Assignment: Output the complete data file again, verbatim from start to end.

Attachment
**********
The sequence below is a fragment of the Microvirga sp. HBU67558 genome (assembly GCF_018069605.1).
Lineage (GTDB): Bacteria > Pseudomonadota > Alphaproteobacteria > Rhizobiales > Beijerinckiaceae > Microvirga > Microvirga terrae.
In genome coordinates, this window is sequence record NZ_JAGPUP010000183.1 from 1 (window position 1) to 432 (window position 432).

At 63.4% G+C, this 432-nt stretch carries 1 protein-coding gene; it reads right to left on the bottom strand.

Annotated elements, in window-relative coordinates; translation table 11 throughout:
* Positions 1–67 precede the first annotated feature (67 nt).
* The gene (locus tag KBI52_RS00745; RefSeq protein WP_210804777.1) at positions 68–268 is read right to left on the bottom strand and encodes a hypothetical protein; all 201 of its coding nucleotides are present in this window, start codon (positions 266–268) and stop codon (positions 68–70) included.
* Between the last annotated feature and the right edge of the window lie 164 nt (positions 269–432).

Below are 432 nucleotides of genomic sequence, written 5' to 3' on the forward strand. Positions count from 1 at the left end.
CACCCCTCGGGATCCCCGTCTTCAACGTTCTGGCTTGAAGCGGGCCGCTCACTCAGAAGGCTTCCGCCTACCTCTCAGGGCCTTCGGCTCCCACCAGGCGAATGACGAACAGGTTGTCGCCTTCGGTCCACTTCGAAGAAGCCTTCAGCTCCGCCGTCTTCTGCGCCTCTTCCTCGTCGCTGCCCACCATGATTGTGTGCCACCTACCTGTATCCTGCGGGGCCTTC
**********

The sequence below is a fragment of the Microvirga sp. HBU67558 genome (assembly GCF_018069605.1).
Lineage (GTDB): Bacteria > Pseudomonadota > Alphaproteobacteria > Rhizobiales > Beijerinckiaceae > Microvirga > Microvirga terrae.
In genome coordinates, this window is sequence record NZ_JAGPUP010000183.1 from 1 (window position 1) to 432 (window position 432).

At 63.4% G+C, this 432-nt stretch carries 1 protein-coding gene; it reads right to left on the bottom strand.

Annotated elements, in window-relative coordinates; translation table 11 throughout:
* Positions 1–67 precede the first annotated feature (67 nt).
* The gene (locus tag KBI52_RS00745; RefSeq protein WP_210804777.1) at positions 68–268 is read right to left on the bottom strand and encodes a hypothetical protein; all 201 of its coding nucleotides are present in this window, start codon (positions 266–268) and stop codon (positions 68–70) included.
* Between the last annotated feature and the right edge of the window lie 164 nt (positions 269–432).

Below are 432 nucleotides of genomic sequence, written 5' to 3' on the forward strand. Positions count from 1 at the left end.
CACCCCTCGGGATCCCCGTCTTCAACGTTCTGGCTTGAAGCGGGCCGCTCACTCAGAAGGCTTCCGCCTACCTCTCAGGGCCTTCGGCTCCCACCAGGCGAATGACGAACAGGTTGTCGCCTTCGGTCCACTTCGAAGAAGCCTTCAGCTCCGCCGTCTTCTGCGCCTCTTCCTCGTCGCTGCCCACCATGATTGTGTGCCACCTACCTGTATCCTGCGGGGCCTTC